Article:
Few governors in the nation greeted the Affordable Care Act (ACA) with more enthusiasm than Mark Dayton. The Minnesota Democrat hailed the new program as the apex of progressive governance and made sure the DFL-controlled legislature approved the Mnsure state insurance exchange.
Not even a series of disasters in Mnsure implementation shook Dayton’s confidence in Obamacare, refusing to accept a recommendation in January 2014 from an independent consultant to shut down Mnsure and rely on the HHS federal exchange. Instead, Dayton poured tens of millions more into the state exchange, insisting that the rocky beginning belied Obamacare’s glorious and successful future.
That was then; this is now. On Wednesday, Dayton declared the status of the individual insurance market an “emergency” and that the Affordable Care Act was an oxymoron. “Ultimately, the reality is that the Affordable Care Act is no longer affordable for an increasing number of people,” Dayton told the media. Dayton’s remarks came a week after Bill Clinton admitted that Obamacare was “the craziest thing in the world,” and that consumers “wind up with their premiums doubled and their coverage cut in half.”
Perhaps Dayton felt that Clinton gave him enough political cover to admit the obvious, but Minnesotans might need to use their coverage to remedy the whiplash from following Dayton’s lead. Three years ago, the governor bragged that the state exchange would have the lowest rates in the nation, thanks in large part to the number of insurers that sold policies without federal control of the marketplace. Those advantages got wiped out a year later when insurers demanded double-digit increases to stick with Mnsure.
The state’s largest insurer in Mnsure did not bother to ask for a rate hike for 2015 – Preferred One shut down its exchange operations instead. At that time, Preferred One had sold 59 percent of the plans purchased through Mnsure but discovered that the business model made it impossible to succeed. Mnsure, they announced, was “not administratively and financially sustainable,” despite all of the happy talk from Dayton and the Obama administration.
Two years later, Preferred One’s point has been validated. State commerce commissioner Mike Rothman approved rate hikes for 2017 that pushed prices 50 to 67 percent higher than 2016’s premiums. That follows price hikes for 2016 of 14 to 49 percent, making it three straight years of beatings for Minnesota consumers on the individual insurance market.
Rothman had little choice in the matter. As the Star Tribune notes, all seven of the remaining insurers in the state had threatened to follow Preferred One out the door without the massive rate hikes. Even with Rothman surrendering to the realities of centrally controlled economies, Blue Cross Blue Shield will still exit Mnsure at the end of 2016. The massive price hikes, Rothman said in September, were “a stopgap for 2017.” Foreshadowing Dayton’s announcement on Wednesday, Rothman added, “It’s an emergency situation – we worked hard and avoided a collapse.”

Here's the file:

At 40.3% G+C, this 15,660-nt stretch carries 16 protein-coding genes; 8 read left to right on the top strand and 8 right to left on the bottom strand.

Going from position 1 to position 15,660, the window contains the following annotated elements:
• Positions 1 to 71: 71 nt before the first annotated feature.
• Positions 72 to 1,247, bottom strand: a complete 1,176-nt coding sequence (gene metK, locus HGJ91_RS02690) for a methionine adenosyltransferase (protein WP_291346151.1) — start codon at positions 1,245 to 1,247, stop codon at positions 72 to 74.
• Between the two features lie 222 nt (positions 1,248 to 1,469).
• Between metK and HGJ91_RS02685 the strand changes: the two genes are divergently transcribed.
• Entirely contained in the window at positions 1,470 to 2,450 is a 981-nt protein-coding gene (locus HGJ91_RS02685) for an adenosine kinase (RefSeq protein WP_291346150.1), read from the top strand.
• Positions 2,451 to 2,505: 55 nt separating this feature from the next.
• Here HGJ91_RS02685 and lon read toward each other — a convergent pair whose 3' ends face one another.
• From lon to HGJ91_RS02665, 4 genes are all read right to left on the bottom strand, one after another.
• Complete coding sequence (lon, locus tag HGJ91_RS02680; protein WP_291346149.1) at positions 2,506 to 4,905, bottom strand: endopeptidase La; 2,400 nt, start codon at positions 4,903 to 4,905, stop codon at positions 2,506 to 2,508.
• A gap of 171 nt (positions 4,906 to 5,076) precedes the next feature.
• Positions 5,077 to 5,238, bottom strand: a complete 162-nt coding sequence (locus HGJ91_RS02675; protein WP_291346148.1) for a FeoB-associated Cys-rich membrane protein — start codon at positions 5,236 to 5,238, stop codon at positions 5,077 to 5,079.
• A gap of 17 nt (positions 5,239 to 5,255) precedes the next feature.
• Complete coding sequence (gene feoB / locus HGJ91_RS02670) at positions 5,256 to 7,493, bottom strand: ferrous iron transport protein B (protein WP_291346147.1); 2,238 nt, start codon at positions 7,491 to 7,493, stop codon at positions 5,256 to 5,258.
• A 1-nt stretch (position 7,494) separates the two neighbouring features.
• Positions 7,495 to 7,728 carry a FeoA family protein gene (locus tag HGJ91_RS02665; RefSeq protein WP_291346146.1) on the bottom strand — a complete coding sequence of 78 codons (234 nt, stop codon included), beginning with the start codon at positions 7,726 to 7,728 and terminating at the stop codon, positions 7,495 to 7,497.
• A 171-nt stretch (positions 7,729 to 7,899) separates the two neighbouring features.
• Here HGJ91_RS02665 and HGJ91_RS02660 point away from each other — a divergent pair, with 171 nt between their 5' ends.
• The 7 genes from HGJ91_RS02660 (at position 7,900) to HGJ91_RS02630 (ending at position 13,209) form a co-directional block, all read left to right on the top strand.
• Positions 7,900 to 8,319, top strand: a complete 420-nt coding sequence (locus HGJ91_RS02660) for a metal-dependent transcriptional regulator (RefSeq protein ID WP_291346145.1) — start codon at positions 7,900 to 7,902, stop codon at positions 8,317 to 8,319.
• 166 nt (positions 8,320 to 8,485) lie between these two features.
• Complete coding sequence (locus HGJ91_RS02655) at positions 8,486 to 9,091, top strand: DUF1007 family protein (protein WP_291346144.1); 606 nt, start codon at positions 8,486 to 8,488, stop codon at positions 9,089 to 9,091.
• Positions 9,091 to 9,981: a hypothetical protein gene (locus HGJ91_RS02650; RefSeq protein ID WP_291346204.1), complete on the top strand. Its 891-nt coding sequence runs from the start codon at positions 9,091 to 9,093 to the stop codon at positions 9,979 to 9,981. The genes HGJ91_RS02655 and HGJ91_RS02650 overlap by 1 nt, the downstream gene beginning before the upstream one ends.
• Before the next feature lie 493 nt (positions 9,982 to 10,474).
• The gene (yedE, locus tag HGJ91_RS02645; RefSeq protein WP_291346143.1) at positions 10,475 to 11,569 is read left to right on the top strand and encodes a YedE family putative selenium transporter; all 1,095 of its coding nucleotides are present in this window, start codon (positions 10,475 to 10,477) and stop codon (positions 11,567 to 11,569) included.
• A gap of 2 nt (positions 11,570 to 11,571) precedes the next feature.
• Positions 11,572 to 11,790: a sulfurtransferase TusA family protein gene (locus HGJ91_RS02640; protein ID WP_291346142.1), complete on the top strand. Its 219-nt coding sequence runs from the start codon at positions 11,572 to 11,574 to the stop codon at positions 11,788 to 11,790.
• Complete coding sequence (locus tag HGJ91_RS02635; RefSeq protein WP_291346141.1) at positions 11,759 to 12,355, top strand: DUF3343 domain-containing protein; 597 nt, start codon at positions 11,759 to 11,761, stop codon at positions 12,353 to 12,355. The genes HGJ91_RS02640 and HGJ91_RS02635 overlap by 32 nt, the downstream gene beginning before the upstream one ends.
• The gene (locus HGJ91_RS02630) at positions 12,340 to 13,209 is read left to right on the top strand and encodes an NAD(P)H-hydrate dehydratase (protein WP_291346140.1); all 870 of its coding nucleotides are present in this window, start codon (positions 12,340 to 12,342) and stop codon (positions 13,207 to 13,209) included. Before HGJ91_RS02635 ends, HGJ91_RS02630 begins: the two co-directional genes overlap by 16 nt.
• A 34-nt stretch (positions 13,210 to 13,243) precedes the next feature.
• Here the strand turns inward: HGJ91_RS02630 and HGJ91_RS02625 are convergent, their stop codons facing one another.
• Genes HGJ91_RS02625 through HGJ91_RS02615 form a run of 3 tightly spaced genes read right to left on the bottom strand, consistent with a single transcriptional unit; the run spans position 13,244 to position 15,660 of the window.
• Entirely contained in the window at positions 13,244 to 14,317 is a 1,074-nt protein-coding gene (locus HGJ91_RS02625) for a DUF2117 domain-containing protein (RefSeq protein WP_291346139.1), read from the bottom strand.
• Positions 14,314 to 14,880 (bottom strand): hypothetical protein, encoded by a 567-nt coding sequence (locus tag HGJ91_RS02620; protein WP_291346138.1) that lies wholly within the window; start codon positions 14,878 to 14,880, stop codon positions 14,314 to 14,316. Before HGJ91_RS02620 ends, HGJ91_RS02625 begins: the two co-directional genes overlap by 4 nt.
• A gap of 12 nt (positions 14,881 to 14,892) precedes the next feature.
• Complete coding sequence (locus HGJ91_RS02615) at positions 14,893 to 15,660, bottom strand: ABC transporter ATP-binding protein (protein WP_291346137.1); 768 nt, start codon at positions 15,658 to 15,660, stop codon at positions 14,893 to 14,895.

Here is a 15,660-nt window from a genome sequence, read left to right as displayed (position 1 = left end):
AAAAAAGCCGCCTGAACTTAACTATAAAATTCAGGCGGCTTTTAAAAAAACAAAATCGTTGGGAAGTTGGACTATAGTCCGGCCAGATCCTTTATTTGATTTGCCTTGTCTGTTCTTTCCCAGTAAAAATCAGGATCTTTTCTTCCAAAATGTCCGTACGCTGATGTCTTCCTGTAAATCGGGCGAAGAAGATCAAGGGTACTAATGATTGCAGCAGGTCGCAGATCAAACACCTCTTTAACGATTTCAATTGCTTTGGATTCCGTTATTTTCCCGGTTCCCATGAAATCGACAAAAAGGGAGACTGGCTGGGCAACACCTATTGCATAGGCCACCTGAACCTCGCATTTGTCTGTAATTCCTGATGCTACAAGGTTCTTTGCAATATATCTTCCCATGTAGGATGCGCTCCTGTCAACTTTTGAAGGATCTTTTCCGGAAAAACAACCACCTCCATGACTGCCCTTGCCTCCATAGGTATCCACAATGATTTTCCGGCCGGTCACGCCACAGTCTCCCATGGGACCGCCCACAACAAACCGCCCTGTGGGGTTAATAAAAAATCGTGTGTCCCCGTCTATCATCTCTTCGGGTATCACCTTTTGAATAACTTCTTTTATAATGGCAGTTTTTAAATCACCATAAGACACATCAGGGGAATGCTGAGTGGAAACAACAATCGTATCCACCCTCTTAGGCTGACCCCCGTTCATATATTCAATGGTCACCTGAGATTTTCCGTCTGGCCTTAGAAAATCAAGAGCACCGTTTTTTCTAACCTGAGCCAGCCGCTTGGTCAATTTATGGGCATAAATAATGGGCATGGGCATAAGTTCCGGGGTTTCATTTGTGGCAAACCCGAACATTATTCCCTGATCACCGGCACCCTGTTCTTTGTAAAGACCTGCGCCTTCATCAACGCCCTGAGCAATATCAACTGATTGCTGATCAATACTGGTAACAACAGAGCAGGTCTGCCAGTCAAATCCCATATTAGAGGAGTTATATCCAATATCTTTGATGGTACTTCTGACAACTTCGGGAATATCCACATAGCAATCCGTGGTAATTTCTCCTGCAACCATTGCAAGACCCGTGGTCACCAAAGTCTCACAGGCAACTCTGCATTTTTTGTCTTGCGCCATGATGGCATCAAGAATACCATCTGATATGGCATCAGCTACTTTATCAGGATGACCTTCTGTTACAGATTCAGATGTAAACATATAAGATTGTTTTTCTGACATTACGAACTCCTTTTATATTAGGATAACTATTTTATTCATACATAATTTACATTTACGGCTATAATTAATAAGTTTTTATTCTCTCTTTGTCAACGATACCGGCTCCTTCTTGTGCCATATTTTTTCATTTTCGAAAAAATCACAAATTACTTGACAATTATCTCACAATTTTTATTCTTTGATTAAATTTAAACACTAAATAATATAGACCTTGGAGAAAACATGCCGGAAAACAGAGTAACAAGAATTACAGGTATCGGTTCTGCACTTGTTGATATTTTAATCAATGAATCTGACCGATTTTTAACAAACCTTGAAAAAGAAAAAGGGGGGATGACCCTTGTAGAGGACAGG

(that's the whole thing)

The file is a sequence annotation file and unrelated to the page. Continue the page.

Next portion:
Avoided? As Dayton made clear yesterday, all Minnesota has done is postpone a collapse – and probably for only another year. The biggest problem for insurers in these markets is the unstable utilization rates, which prevent them from accurately calculating risk to set a tenable premium price.
The reason for that instability is that higher prices are disincentivizing healthier consumers from buying expensive comprehensive insurance policies as they opt instead to pay out of pocket for their minimal utilization and pay the tax penalty for non-coverage instead. Thanks to skyrocketing premiums and deductible thresholds, the likelihood of many consumers to have benefits applied to anything but a basic wellness check is remote at best, which makes the risk worthwhile.
As prices go up, the risk for healthier consumers gets lower and lower, which means more of them will opt out rather than pay thousands of dollars every year for benefits they never use. As that continues, utilization rates for the sicker and older consumers who have incentives to stay in the system continue to escalate, necessitating even higher premiums. Eventually, the system exhausts itself and collapses. That “death spiral,” long predicted by Obamacare critics, would have arrived in Minnesota now except for the approval of astoundingly high premium hikes – an event that political realities will almost certainly keep from being repeated.
Dayton called for the Minnesota state legislature to take action to prop up Mnsure, but even he recognized that the problem starts with the ACA itself. “It’s got some serious blemishes right now and serious deficiencies,” Dayton admitted of the law that he once championed.
Unfortunately, President Barack Obama will not make the same admission. The Associated Press reported that Obama still argues that massive premium hikes in Minnesota and several other states are a “one-year market correction,” despite repeated and increasing jumps in premiums over the last three years.
The White House solution consists of larger subsidies, tax credits, and restoring access to the general fund for risk-corridor repayment programs to insurers – a government bailout of the sector’s Obamacare losses. None of that addresses the perverse incentives and fatal structural flaws of the ACA; in fact, bailouts and increased subsidies will only perpetuate them and do more damage.
It’s time for the Obama administration to admit what a former Democratic president and a current progressive governor have openly declared. Obamacare truly is “the craziest system,” and it will only get crazier every year until it’s finally discarded.